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A street flooded by Tropical Storm Sally in Pensacola, Florida, on Wednesday. Photo: Chandan Khanna/AFP via Getty Images

"Catastrophic" flooding from Tropical Depression Sally spilled inland across eastern Alabama and southwestern Georgia on Wednesday, bringing peak winds down to 45 mph winds, per the National Hurricane Center.

Why it matters: The mayor of Orange Beach, Ala., said one person died in the storm and hundreds of others have been rescued, per AP. Sally made landfall as a Category 2 hurricane near Gulf Shores, before later being downgraded to a tropical storm and later a depression. But the NHC warned late Wednesday it's "still causing torrential rains over eastern Alabama and western Georgia."

A tweet previously embedded here has been deleted or was tweeted from an account that has been suspended or deleted.
  • The storm's heavy rains were spreading northward over eastern Alabama and Western Georgia.
  • The Florida Panhandle could see surges of up to 6 feet.

What else is happening: Some 570,000 PowerOutage.US. customers in Alabama, Mississippi and Florida were without power Thursday morning.

  • The storm surge was rising in Alabama’s Mobile Bay.

The big picture: Sally formed as a tropical storm on Saturday off Florida's coast in the Gulf of Mexico.

  • With more than 17 million people in Sally's path, shelters opened from Louisiana to the Florida Panhandle.
  • Sally was the 18th named storm — now of 20 — for 2020's Atlantic hurricane season. It is also the earliest named storm to form over the ocean.

What to watch: A few tornadoes could occur across portions of northern Florida and southern Georgia, per NHC.

  • The National Weather Service predicts rainfall of two to six inches between eastern Alabama and southeast Virginia, with areas seeing between 6 and 10 inches.
  • The Hurricane Center expects flooding in inland regions of eastern Alabama and central Georgia to persist into Thursday. Heavy rain and flooding are forecast to spread from the Carolinas into southeast Virginia.
  • NHC forecasters are also monitoring Hurricane Teddy, declared a hurricane early Wednesday, and Tropical Storm Vicky. By late Thursday, Teddy's winds are predicted to increase to 130 mph, making it a Category 4.
  • The next storm to be named will be Wilfred. After Wilfred, all names will have been used up, and forecasters will need to tap the Greek alphabet for referencing storms.
A tweet previously embedded here has been deleted or was tweeted from an account that has been suspended or deleted.

Editor's note: This article has been updated with new details throughout.

Go deeper

Updated Nov 10, 2020 - Science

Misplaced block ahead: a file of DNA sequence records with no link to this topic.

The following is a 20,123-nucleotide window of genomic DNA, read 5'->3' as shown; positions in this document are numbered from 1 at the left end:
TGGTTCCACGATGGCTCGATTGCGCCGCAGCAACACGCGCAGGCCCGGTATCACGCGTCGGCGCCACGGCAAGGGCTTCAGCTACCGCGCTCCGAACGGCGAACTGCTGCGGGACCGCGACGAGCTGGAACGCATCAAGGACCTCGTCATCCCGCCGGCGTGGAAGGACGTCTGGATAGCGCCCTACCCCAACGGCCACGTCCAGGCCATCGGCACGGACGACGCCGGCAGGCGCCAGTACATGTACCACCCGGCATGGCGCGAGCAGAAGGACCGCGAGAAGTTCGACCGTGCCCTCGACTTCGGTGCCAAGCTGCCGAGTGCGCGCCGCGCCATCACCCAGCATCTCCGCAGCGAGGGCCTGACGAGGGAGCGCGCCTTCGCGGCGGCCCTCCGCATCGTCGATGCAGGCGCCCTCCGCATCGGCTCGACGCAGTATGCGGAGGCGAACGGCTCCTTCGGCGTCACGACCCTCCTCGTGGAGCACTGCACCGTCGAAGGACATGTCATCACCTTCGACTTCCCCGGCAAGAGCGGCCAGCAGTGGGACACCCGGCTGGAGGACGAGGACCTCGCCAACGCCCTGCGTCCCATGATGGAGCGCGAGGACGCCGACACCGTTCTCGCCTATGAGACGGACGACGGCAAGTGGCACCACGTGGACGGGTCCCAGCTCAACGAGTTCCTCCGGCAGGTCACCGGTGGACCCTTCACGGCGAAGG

Theta becomes 29th named storm in record hurricane season

A satellite image of Subtropical Storm Theta. Photo: National Hurricane Center/Twitter

Subtropical Storm Theta formed in the Northeast Atlantic Monday night, becoming the 29th named storm of the 2020 hurricane season, the National Hurricane Center confirmed.

Why it matters: The formation of Theta, which was some 995 miles southwest of the Azores overnight, breaks the record for the most named storms in a season — set in 2005. The World Meteorological Organization sets 21 alphabetical names for every season (excluding Q,U, X, Y and Z). This is the second time ever it's used all and had to turn to the Greek alphabet.

Editor's note: This article has been updated with further context on the hurricane season.

Mike Allen, author of AM
6 hours ago - Politics & Policy

Biden adviser Cedric Richmond sees first-term progress on reparations

Illustration: "Axios on HBO"

White House senior adviser Cedric Richmond told "Axios on HBO" that it's "doable" for President Biden to make first-term progress on breaking down barriers for people of color, while Congress studies reparations for slavery.

Why it matters: Biden said on the campaign trail that he supports creation of a commission to study and develop proposals for reparations — direct payments for African-Americans.

Cyber CEO: Next war will hit regular Americans online

Any future real-world conflict between the United States and an adversary like China or Russia will have direct impacts on regular Americans because of the risk of cyber attack, Kevin Mandia, CEO of cybersecurity company FireEye, tells "Axios on HBO."

What they're saying: "The next conflict where the gloves come off in cyber, the American citizen will be dragged into it, whether they want to be or not. Period."